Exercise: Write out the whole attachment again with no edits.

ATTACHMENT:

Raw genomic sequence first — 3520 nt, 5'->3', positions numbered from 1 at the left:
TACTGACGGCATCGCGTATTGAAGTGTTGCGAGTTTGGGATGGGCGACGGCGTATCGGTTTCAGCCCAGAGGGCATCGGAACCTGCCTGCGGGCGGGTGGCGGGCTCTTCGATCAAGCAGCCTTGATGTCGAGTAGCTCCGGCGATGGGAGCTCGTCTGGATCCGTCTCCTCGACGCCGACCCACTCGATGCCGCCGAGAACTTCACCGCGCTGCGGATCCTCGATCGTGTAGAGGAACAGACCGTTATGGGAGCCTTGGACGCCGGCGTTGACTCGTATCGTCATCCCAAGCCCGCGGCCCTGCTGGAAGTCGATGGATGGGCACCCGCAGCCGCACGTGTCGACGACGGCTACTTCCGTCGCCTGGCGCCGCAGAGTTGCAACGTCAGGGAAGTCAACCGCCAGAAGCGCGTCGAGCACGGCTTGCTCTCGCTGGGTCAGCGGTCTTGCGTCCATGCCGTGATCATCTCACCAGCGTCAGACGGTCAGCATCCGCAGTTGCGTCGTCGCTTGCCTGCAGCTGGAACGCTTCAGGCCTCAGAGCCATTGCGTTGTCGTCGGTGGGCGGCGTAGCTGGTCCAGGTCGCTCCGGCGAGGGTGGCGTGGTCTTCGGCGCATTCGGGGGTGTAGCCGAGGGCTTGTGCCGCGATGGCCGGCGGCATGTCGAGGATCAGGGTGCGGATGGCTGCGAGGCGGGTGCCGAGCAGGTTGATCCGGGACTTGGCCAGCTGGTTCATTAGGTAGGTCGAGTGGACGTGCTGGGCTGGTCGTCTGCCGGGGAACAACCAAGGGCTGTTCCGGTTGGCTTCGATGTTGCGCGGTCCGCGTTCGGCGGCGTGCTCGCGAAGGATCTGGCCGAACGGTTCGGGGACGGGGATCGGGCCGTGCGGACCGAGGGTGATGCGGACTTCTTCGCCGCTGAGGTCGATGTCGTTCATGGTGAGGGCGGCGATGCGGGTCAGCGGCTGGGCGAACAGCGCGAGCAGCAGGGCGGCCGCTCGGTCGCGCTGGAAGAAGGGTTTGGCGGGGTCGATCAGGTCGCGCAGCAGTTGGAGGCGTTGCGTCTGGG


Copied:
Raw genomic sequence first — 3520 nt, 5'->3', positions numbered from 1 at the left:
TACTGACGGCATCGCGTATTGAAGTGTTGCGAGTTTGGGATGGGCGACGGCGTATCGGTTTCAGCCCAGAGGGCATCGGAACCTGCCTGCGGGCGGGTGGCGGGCTCTTCGATCAAGCAGCCTTGATGTCGAGTAGCTCCGGCGATGGGAGCTCGTCTGGATCCGTCTCCTCGACGCCGACCCACTCGATGCCGCCGAGAACTTCACCGCGCTGCGGATCCTCGATCGTGTAGAGGAACAGACCGTTATGGGAGCCTTGGACGCCGGCGTTGACTCGTATCGTCATCCCAAGCCCGCGGCCCTGCTGGAAGTCGATGGATGGGCACCCGCAGCCGCACGTGTCGACGACGGCTACTTCCGTCGCCTGGCGCCGCAGAGTTGCAACGTCAGGGAAGTCAACCGCCAGAAGCGCGTCGAGCACGGCTTGCTCTCGCTGGGTCAGCGGTCTTGCGTCCATGCCGTGATCATCTCACCAGCGTCAGACGGTCAGCATCCGCAGTTGCGTCGTCGCTTGCCTGCAGCTGGAACGCTTCAGGCCTCAGAGCCATTGCGTTGTCGTCGGTGGGCGGCGTAGCTGGTCCAGGTCGCTCCGGCGAGGGTGGCGTGGTCTTCGGCGCATTCGGGGGTGTAGCCGAGGGCTTGTGCCGCGATGGCCGGCGGCATGTCGAGGATCAGGGTGCGGATGGCTGCGAGGCGGGTGCCGAGCAGGTTGATCCGGGACTTGGCCAGCTGGTTCATTAGGTAGGTCGAGTGGACGTGCTGGGCTGGTCGTCTGCCGGGGAACAACCAAGGGCTGTTCCGGTTGGCTTCGATGTTGCGCGGTCCGCGTTCGGCGGCGTGCTCGCGAAGGATCTGGCCGAACGGTTCGGGGACGGGGATCGGGCCGTGCGGACCGAGGGTGATGCGGACTTCTTCGCCGCTGAGGTCGATGTCGTTCATGGTGAGGGCGGCGATGCGGGTCAGCGGCTGGGCGAACAGCGCGAGCAGCAGGGCGGCCGCTCGGTCGCGCTGGAAGAAGGGTTTGGCGGGGTCGATCAGGTCGCGCAGCAGTTGGAGGCGTTGCGTCTGGG